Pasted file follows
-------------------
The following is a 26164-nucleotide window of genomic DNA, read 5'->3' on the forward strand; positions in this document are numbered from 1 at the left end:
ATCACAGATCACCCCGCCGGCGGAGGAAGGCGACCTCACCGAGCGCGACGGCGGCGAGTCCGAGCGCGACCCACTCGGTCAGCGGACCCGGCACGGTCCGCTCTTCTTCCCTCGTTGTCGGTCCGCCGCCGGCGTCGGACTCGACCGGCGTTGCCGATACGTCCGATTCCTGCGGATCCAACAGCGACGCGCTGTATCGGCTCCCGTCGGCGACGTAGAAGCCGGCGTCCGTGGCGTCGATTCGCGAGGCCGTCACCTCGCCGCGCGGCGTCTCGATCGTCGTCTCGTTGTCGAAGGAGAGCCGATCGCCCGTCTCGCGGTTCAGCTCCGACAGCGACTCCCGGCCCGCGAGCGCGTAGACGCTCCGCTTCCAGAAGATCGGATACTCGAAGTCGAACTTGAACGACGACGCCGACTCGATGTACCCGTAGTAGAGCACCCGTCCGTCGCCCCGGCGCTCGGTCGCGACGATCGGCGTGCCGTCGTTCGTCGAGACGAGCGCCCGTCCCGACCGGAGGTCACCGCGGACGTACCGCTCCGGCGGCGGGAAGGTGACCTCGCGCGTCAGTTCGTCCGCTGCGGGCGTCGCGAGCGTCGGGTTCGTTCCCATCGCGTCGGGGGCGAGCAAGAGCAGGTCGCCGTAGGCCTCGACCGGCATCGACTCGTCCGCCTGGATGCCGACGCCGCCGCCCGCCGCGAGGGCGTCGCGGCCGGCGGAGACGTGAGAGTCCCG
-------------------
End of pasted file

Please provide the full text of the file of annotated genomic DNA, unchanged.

The following is a 26164-nucleotide window of genomic DNA, read 5'->3' on the forward strand; positions in this document are numbered from 1 at the left end:
ATCACAGATCACCCCGCCGGCGGAGGAAGGCGACCTCACCGAGCGCGACGGCGGCGAGTCCGAGCGCGACCCACTCGGTCAGCGGACCCGGCACGGTCCGCTCTTCTTCCCTCGTTGTCGGTCCGCCGCCGGCGTCGGACTCGACCGGCGTTGCCGATACGTCCGATTCCTGCGGATCCAACAGCGACGCGCTGTATCGGCTCCCGTCGGCGACGTAGAAGCCGGCGTCCGTGGCGTCGATTCGCGAGGCCGTCACCTCGCCGCGCGGCGTCTCGATCGTCGTCTCGTTGTCGAAGGAGAGCCGATCGCCCGTCTCGCGGTTCAGCTCCGACAGCGACTCCCGGCCCGCGAGCGCGTAGACGCTCCGCTTCCAGAAGATCGGATACTCGAAGTCGAACTTGAACGACGACGCCGACTCGATGTACCCGTAGTAGAGCACCCGTCCGTCGCCCCGGCGCTCGGTCGCGACGATCGGCGTGCCGTCGTTCGTCGAGACGAGCGCCCGTCCCGACCGGAGGTCACCGCGGACGTACCGCTCCGGCGGCGGGAAGGTGACCTCGCGCGTCAGTTCGTCCGCTGCGGGCGTCGCGAGCGTCGGGTTCGTTCCCATCGCGTCGGGGGCGAGCAAGAGCAGGTCGCCGTAGGCCTCGACCGGCATCGACTCGTCCGCCTGGATGCCGACGCCGCCGCCCGCCGCGAGGGCGTCGCGGCCGGCGGAGACGTGAGAGTCCCG